0





A lease is a contractual agreement between a lessee and
lessor.
The agreement establishes that the lessee has the ...
Up – Front Lease
More rental charged in the initial years and less in the later
years of the contract.

Back – Ended Lease...


Usually not fully amortized. This means that the payments required under the
terms of the lease are not enough to recov...
Long-term, non- cancellable lease contracts.
1.
2.
3.
4.

5.

Do not provide for maintenance or service by the lessor.
Fin...
Financial
Lease

Leveraged
Lease

Sale and buy
back Lease

Cross Border
Lease


A leveraged lease is another type of financial lease.



A three-sided arrangement between the lessee, the lessor, and...


A particular type of financial lease.



Occurs when a company sells an asset it already owns to another firm and
imme...


A particular type of financial lease.



The lessor and lessee are situated in two different countries.



It involve...


Leasing provides 100 % financing



Leasing provides off the balance sheet financing



Leasing improves performance
...


Convenience and flexibility



Shifting of Risk of Obsolescence



Maintenance and specialized lease
Example –

Buying
You have to acquire an equipment costing Rs 8 Crore.
Estimated life is 8 years.

Leasing
You can leas...
YEAR

PRICE
AVOIDED
(Rs in
lakhs)

0

DEPRECIATI
ON LOST

DEPRE.
TAX
SHIELD
LOST

BEFORE
TAX
LEASE
RENTAL

AFTER
TAX
LEASE...
Equivalent loan is that amount of loan which commits a firm to exactly the
same stream of fixed obligations as does the l...
Leasing
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Leasing

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Transcript of "Leasing"

  1. 1.    A lease is a contractual agreement between a lessee and lessor. The agreement establishes that the lessee has the right to use an asset and in return must make periodic payments to the lessor. The lessor is either the asset’s manufacturer or an independent leasing company.
  2. 2. Up – Front Lease More rental charged in the initial years and less in the later years of the contract. Back – Ended Lease Less rental charged in the initial years and more in the later years of the contract.
  3. 3.  Usually not fully amortized. This means that the payments required under the terms of the lease are not enough to recover the full cost of the asset for the lessor.  Usually require the lessor to maintain and insure the asset.  Lessee enjoys a cancellation option. This option gives the lessee the right to cancel the lease contract before the expiration date.  For assets such as computers or office equipment, an operating lease may run for 3-5 years.  Naturally , the shorter the lease period and/or higher the risk of obsolescence, the higher will be the lease rentals.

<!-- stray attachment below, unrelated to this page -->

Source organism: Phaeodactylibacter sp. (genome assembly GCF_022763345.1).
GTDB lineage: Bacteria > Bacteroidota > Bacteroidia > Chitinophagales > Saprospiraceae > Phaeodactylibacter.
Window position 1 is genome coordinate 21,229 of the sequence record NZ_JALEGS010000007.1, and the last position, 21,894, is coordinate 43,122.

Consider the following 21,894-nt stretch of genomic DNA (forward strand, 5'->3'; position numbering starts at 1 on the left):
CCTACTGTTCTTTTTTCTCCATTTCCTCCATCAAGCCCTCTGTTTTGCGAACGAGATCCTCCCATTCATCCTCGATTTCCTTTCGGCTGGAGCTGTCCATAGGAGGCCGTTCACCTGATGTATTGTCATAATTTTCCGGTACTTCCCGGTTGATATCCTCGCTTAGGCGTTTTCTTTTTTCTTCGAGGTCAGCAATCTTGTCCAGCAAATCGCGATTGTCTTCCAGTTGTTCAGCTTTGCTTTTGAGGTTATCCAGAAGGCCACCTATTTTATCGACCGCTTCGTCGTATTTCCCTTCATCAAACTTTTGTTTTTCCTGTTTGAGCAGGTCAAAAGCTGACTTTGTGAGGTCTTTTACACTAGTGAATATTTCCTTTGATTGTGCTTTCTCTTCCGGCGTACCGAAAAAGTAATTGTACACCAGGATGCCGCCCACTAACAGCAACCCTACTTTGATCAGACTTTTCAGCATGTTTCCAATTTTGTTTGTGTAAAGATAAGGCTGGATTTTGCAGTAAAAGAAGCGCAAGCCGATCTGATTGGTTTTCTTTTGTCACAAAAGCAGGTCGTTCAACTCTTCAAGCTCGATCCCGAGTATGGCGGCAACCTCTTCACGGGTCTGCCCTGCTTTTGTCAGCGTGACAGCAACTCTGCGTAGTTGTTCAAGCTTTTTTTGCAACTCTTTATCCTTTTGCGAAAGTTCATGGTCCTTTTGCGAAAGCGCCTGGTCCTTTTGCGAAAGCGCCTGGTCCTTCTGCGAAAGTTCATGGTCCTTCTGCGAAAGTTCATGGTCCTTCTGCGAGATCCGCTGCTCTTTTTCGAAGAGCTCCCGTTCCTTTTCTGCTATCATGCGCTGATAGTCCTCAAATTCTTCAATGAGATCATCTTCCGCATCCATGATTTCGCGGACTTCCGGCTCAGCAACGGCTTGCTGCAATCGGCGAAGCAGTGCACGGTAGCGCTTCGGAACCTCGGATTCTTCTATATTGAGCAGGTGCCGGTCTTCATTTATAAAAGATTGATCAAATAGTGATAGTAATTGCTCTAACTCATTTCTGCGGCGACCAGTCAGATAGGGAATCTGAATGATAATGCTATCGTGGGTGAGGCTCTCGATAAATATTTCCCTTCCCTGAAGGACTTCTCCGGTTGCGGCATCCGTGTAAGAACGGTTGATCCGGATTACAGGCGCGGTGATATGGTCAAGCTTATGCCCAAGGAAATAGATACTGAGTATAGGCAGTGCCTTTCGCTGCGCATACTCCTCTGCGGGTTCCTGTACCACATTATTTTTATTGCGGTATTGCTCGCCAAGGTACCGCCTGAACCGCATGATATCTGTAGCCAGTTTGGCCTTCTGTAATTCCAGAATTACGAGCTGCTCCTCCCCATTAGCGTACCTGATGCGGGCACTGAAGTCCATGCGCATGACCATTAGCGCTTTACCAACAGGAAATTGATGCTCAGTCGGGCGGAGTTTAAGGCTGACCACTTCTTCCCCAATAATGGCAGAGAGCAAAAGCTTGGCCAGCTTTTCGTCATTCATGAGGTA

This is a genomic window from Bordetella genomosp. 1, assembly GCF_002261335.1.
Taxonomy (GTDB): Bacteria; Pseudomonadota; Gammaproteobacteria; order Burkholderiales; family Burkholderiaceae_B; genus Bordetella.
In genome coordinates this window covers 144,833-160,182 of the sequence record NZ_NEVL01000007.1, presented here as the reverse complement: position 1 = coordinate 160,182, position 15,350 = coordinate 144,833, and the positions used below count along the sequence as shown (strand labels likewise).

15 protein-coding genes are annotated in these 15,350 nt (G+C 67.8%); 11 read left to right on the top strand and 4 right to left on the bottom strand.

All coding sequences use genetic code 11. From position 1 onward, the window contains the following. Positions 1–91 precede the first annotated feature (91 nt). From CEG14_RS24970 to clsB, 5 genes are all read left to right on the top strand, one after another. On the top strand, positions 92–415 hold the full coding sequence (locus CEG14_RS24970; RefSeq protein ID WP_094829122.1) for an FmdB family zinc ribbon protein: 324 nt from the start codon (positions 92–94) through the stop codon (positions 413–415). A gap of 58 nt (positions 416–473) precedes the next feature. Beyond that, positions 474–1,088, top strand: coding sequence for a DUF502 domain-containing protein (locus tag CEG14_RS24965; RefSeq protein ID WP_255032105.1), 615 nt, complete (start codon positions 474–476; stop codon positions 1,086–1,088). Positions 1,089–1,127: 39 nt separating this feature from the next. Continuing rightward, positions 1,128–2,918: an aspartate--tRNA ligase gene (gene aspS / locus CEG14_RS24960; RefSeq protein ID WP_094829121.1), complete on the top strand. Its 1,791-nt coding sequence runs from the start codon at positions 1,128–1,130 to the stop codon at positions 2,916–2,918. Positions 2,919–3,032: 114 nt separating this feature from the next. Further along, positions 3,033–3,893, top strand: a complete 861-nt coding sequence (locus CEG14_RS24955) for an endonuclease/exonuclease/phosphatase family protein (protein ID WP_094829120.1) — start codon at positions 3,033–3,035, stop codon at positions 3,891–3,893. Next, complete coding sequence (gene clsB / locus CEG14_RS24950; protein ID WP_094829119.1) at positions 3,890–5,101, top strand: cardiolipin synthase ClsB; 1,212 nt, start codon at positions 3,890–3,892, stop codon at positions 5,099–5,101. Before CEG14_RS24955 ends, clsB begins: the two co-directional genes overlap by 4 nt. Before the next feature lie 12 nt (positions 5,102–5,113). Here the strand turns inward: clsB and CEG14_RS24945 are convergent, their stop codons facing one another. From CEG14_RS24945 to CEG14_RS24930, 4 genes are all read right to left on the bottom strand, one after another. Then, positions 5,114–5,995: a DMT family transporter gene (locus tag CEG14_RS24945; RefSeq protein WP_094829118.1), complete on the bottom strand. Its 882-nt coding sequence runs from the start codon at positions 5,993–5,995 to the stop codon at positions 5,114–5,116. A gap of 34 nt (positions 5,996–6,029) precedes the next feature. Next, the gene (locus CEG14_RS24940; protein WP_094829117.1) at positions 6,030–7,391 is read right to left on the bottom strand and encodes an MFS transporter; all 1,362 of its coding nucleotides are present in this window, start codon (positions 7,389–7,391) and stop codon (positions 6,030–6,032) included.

4. 4. Long-term, non- cancellable lease contracts. 1. 2. 3. 4. 5. Do not provide for maintenance or service by the lessor. Financial leases are fully amortized. The lessee usually has a right to renew the lease at expiry. Generally, financial leases cannot be cancelled, i.e., the lessee must make all payments or face the risk of bankruptcy. The lessee also bears the risk of obsolescence.
  5. 5. Financial Lease Leveraged Lease Sale and buy back Lease Cross Border Lease
  6. 6.  A leveraged lease is another type of financial lease.  A three-sided arrangement between the lessee, the lessor, and lenders.    The lessor owns the asset and for a fee allows the lessee to use the asset. The lessor borrows to partially finance the asset. The lenders typically use a nonrecourse loan. This means that the lessor is not obligated to the lender in case of a default by the lessee.
  7. 7.  A particular type of financial lease.  Occurs when a company sells an asset it already owns to another firm and immediately leases it from them.  Two sets of cash flows occur:   The lessee receives cash today from the sale. The lessee agrees to make periodic lease payments, thereby retaining the use of the asset.
  8. 8.  A particular type of financial lease.  The lessor and lessee are situated in two different countries.  It involves relationships and tax implications more complex than the domestic lease.  When the lease transaction takes place between three parties manufacturer, lessor and lessee in three different countries, it is called foreign-to- foreign lease.
  9. 9.  Leasing provides 100 % financing  Leasing provides off the balance sheet financing  Leasing improves performance  Leasing avoids control of capital spending
  10. 10.  Convenience and flexibility  Shifting of Risk of Obsolescence  Maintenance and specialized lease
  11. 11. Example – Buying You have to acquire an equipment costing Rs 8 Crore. Estimated life is 8 years. Leasing You can lease it for 8 years at an annual lease rental of Rs 1.6 Crore. Depreciation as per WDV is 25% p.a. Borrowing rate is 14%. Marginal tax rate is 35%. Note- You will have to bear maintenance, insurance and other operating expenses associated with the use of asset in both alternatives.
  12. 12. YEAR PRICE AVOIDED (Rs in lakhs) 0 DEPRECIATI ON LOST DEPRE. TAX SHIELD LOST BEFORE TAX LEASE RENTAL AFTER TAX LEASE RENTAL 800 NET CASH FLOW 800 1 -200.00 -70.00 -160 -104 -174.00 2 -150.00 -52.50 -160 -104 -156.00 3 -112.50 -39.38 -160 -104 -143.38 4 -84.38 -29.53 -160 -104 -133.53 5 -63.28 -22.15 -160 -104 -126.15 6 -47.46 -16.61 -160 -104 -120.61 7 -35.60 -12.46 -160 -104 -116.46 8 -26.70 -9.34 -160 -104 -113.34
  13. 13. Equivalent loan is that amount of loan which commits a firm to exactly the same stream of fixed obligations as does the lease liability. These cash flows can be said to service the loan. Accept if Lease Financing> Loan Amount Reject if Lease Financing< Loan Amount
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